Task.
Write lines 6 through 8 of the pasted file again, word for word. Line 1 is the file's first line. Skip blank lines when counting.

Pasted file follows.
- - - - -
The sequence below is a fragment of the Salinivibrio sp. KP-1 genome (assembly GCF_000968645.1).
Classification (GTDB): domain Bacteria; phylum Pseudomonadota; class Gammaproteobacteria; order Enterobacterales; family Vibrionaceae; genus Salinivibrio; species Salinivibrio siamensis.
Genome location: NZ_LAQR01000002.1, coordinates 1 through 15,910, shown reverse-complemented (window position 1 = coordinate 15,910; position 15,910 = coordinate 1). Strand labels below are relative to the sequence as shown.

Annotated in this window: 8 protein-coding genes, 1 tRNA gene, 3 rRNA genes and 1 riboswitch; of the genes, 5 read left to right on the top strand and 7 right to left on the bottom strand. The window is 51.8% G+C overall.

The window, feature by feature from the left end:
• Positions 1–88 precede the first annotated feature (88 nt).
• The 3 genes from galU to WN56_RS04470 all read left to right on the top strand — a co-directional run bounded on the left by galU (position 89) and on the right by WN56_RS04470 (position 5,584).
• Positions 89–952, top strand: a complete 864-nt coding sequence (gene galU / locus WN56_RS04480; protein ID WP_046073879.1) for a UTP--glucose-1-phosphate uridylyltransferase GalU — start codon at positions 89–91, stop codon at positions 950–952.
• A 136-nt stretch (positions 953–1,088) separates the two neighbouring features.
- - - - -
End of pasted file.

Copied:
• Positions 1–88 precede the first annotated feature (88 nt).
• The 3 genes from galU to WN56_RS04470 all read left to right on the top strand — a co-directional run bounded on the left by galU (position 89) and on the right by WN56_RS04470 (position 5,584).
• Positions 89–952, top strand: a complete 864-nt coding sequence (gene galU / locus WN56_RS04480; protein ID WP_046073879.1) for a UTP--glucose-1-phosphate uridylyltransferase GalU — start codon at positions 89–91, stop codon at positions 950–952.